With 4K monitors like the ones in this article, you’ll see that our PPI measurements far exceed that target. In common desktop usage, this will result in much sharper, clearer text, and a far-improved multitasking experience. In gaming, provided you have the graphics horsepower to back it, you’ll see a massive improvement in overall clarity and fidelity.
If you’re a gamer and want hardware capable of making the most of one of the monitors listed above, take a look at this section.
Upscaled 4K Hardware
- A PS4 Pro or Xbox One X. The former generally upscales from 1440p, and the latter generally upscales from 1800p. In rare scenarios, games will be played at native 4K on these devices. Still, if you get one of the HDR enabled monitors, then you’ll have an extremely crisp viewing experience.
- An RX 580 or GTX 1660. These cards are capable of native 4K at console-equivalent settings in many titles, or 1440p/1800p upscaling at higher settings.
- A GTX 1660 Ti or RTX 2060. Same as above, but with a higher trend toward 1800p.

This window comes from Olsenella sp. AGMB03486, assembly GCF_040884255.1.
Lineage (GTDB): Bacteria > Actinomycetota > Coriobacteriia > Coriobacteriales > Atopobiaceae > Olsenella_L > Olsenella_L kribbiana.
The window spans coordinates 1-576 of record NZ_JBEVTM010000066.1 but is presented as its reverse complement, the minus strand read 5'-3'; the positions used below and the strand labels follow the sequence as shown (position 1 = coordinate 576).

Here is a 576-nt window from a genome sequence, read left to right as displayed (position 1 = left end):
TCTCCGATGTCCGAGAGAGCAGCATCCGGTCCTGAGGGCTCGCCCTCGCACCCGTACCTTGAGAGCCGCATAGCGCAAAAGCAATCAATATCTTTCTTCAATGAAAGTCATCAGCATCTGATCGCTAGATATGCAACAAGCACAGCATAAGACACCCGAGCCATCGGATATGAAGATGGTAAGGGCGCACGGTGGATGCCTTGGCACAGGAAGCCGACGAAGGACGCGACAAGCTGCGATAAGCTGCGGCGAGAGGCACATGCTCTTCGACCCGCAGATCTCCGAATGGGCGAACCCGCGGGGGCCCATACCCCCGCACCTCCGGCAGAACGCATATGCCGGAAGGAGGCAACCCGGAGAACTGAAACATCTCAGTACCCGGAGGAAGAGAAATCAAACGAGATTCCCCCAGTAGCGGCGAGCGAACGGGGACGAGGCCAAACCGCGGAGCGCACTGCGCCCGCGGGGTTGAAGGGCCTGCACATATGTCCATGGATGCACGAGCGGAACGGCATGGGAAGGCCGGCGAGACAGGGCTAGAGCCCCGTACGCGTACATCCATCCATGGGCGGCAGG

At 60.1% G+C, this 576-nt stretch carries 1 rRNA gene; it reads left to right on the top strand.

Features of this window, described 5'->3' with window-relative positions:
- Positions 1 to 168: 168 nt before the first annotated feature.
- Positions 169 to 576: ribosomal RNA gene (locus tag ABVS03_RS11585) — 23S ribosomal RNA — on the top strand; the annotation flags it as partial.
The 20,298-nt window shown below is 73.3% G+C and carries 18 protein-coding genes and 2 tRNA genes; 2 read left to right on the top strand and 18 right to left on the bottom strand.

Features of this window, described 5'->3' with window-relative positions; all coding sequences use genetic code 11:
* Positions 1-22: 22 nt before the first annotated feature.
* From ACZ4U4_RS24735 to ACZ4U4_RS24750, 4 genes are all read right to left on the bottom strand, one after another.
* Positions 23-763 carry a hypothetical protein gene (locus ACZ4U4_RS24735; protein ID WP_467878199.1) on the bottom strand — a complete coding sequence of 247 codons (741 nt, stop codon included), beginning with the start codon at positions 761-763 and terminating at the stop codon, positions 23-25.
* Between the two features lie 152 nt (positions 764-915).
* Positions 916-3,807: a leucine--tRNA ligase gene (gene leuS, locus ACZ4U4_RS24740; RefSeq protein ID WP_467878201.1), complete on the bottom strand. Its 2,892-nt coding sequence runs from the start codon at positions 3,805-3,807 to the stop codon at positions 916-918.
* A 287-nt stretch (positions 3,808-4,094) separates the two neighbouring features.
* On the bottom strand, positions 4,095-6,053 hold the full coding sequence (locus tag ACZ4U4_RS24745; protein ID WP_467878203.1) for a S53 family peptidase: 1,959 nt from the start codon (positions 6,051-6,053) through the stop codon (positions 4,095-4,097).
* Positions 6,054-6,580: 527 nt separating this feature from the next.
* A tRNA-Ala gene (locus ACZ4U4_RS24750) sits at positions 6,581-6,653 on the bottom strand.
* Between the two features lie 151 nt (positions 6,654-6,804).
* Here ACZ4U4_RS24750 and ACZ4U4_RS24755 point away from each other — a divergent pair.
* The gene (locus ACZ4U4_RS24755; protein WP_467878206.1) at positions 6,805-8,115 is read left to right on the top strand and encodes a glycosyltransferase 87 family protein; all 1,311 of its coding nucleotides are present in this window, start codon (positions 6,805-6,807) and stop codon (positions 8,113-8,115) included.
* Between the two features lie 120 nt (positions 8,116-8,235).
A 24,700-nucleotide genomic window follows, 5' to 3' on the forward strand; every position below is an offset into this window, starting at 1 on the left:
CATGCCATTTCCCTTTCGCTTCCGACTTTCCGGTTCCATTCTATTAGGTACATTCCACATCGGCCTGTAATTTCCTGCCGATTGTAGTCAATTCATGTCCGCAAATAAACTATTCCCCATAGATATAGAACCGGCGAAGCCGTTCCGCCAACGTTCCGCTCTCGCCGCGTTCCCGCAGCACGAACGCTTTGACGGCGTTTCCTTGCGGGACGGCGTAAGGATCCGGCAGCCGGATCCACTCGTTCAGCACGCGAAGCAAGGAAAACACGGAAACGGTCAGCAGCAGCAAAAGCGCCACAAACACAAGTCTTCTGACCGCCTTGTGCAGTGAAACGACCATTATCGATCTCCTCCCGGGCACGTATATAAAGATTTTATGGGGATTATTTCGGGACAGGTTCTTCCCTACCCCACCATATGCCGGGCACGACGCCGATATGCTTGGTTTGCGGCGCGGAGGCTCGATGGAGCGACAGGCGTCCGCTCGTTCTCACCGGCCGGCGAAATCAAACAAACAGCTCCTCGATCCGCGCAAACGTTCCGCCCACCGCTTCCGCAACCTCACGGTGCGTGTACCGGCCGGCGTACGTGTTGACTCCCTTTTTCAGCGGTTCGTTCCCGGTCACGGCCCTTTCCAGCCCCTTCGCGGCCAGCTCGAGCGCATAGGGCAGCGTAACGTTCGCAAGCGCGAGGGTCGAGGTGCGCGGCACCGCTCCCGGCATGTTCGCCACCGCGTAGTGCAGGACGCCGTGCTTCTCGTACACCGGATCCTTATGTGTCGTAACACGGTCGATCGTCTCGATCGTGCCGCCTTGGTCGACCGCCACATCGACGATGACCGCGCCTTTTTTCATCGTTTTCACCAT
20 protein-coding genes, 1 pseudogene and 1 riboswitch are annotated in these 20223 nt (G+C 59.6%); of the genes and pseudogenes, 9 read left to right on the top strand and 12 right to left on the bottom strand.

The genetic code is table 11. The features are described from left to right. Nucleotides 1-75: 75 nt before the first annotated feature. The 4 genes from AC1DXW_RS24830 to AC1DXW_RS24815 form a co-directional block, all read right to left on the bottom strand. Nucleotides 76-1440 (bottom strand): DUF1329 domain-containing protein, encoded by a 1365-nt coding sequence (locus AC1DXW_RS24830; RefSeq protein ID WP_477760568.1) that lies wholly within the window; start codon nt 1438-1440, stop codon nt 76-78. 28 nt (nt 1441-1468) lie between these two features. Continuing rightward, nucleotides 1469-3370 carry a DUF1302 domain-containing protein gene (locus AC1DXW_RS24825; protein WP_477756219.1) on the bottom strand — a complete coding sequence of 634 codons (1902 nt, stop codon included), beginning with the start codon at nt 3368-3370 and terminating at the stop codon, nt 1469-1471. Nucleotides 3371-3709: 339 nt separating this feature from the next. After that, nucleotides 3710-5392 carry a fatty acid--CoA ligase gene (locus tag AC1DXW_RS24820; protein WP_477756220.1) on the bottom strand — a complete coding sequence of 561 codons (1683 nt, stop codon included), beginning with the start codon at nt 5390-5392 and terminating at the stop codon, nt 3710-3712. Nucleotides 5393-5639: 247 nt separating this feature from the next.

Native 4K Hardware
Refresh Rate and Display Overclocking
In this section, we’re going to discuss refresh rate. Quite a few monitors on this list have a refresh rate above 60 Hz, and if you aren’t familiar with display technology, you may not know what that means.
To put it simply, refresh rate counts the number of times a monitor refreshes in a second. This is measured in Hertz. It corresponds to the FPS (frames per second, or framerate) that the monitor can display. With a high refresh rate monitor, you’ll actually be able to see framerates above 60 FPS, which translates to a competitive advantage in many games.
- 60 Hz/60 FPS – The standard for a smooth experience. Most displays use this, but not all console games meet this performance target.
- 120 Hz/120 FPS – Super-smooth. Offers the greatest noticeable improvement over 60 Hz/FPS.
- 144 Hz/144 FPS – Hyper-smooth. A bit of a marginal improvement over 120, but still the industry standard. If every frame matters to you, a 144 Hz monitor is key.
G-Sync, FreeSync, and VRR
VRR stands for “Variable Refresh Rate”, and refers to technologies that adjust a monitor’s refresh rate on-the-fly to adjust to changes in framerate.